A unanimous shareholders agreement (“USA”) is a specific type of shareholders agreement. In addition to managing the relationship between shareholders, as is done with general shareholders agreements, a USA can transfer authority from directors to shareholders. The Ontario Business Corporations Act, and the Canadian Business Corporations Act both allow for shareholders to restrict the powers of directors to manage, or supervise the management of, the business and affairs of the corporation. They override the common law rule against fettering the discretion of the directors. Though directors are to serve the interests of the shareholders, from time to time shareholders are not pleased with their decisions. In such cases, it can be cumbersome to requisition a meeting to remove the incumbent director(s) in order to appoint a new director(s) and effect change of policy.
A USA removes the need for these time-consuming formalities and gives shareholders certain decision-making authorities from the onset. As a result, USAs are particularly useful for closely held companies such as start-ups. It should be noted that a consequence of removing the powers from the directors is that the Acts impose the same legal and equitable obligations on the shareholders, including liability that would normally be imposed on the directors. For example, under the CBCA, directors may be liable to employees of the corporation for up to six months’ of wages owed to employees. This liability can be shifted to shareholders under a USA.
To qualify as a USA, the document must be written, signed by all shareholders, and must in some way restrict the powers of directors in managing the corporation. Some of the duties of directors that can be transferred to shareholders in a USA include issuance and redemption of shares, declaration of dividends, amending the corporation’s by-laws, etc.
Unlike traditional contracts, USA’s are treated as constating documents of a corporation. As a result, they can bind future shareholders without requiring their signature on the USA or require the creation of a new USA, provided that the share certificates bear a notice of the USA’s existence. If a new shareholder is not given notice of the USA’s existence, they can rescind the transaction within 30 days after they become aware of the USA’s existence for federally incorporated companies  or 60 days after receiving a copy of the USA for Ontario corporations.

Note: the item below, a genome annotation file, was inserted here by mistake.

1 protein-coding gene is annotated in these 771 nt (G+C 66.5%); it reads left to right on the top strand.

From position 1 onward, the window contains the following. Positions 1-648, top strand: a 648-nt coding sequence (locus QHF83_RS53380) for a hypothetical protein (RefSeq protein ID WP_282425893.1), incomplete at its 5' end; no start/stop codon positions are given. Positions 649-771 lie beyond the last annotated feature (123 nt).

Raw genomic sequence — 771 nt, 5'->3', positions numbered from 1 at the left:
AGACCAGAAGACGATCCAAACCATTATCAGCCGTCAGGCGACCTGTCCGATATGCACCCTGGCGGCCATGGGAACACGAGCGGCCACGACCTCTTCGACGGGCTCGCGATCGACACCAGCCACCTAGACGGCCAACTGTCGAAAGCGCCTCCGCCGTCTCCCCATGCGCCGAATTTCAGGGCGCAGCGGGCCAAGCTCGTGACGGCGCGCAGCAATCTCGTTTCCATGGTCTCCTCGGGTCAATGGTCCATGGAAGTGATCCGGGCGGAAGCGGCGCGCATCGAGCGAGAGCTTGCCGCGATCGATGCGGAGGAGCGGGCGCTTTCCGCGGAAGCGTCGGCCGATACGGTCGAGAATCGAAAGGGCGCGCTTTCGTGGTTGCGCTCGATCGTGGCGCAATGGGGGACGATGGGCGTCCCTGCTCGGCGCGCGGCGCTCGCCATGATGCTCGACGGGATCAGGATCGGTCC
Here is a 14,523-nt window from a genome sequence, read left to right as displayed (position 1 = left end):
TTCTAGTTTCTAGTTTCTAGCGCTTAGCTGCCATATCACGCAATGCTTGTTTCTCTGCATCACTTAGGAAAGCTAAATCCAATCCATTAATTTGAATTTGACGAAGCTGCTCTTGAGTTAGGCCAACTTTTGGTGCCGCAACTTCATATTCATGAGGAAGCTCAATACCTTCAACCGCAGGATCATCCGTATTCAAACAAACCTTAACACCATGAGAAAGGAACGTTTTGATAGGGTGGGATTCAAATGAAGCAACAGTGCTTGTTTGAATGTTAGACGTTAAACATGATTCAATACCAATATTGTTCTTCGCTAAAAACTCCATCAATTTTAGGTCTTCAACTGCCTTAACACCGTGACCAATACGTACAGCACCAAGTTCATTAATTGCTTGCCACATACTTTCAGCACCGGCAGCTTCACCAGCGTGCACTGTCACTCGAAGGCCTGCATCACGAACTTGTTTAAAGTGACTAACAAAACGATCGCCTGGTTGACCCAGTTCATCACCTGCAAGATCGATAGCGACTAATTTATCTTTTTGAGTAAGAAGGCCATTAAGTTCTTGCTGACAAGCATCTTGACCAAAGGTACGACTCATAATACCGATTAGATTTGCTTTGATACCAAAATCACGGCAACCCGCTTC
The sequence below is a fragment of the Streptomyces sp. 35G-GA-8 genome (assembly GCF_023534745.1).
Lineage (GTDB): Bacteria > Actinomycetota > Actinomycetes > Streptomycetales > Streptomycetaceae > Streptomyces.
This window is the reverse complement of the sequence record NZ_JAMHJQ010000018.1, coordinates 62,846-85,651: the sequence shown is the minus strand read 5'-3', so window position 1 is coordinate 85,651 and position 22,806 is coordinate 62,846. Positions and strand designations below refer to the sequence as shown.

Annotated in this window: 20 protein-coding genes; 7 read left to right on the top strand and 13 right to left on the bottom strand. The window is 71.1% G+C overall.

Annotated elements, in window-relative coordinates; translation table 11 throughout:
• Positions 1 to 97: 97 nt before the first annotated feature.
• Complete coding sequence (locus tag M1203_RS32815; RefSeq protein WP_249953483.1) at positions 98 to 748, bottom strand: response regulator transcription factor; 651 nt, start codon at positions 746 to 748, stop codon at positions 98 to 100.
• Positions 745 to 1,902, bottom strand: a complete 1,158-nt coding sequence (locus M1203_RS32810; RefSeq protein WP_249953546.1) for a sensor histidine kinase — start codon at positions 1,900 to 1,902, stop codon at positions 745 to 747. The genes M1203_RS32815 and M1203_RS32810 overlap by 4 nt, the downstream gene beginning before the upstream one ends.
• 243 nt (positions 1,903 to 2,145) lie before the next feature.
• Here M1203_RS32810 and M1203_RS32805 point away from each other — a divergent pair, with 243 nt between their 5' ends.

Termination Of A Shareholders Agreement
Most shareholders agreements can be terminated with the consent of all the shareholders subject to the agreement. However, considerations should be given to the nature of the business, and its stage in the business cycle and financing. For example, it may be beneficial for a growth company to have the shareholders agreement terminate at the option of the corporation. Additionally, when a company is seeking financing, investors often require a new shareholders agreement to be in place that protects their interests. In such cases, it may not make sense to require unanimous consent from all shareholders due to the possibility of financing transactions being held up unilaterally by a single shareholder refusing to provide consent. Thus, implementing a voting threshold that is not unanimous would be helpful in preventing such a situation.
As it can be seen, shareholders agreement provides a flexible tool to help manage the risks and growth of a corporation. By strategically managing the various facets of a shareholders agreement such as governance measures, and transferring of interest, it is an effective means for providing a unified framework for the shareholders and the corporation. When drafting a shareholders agreement, great care must be taken to ensure that it is custom tailored to meet the interests of all parties are involved relating to the immediate and long-term future of the corporation.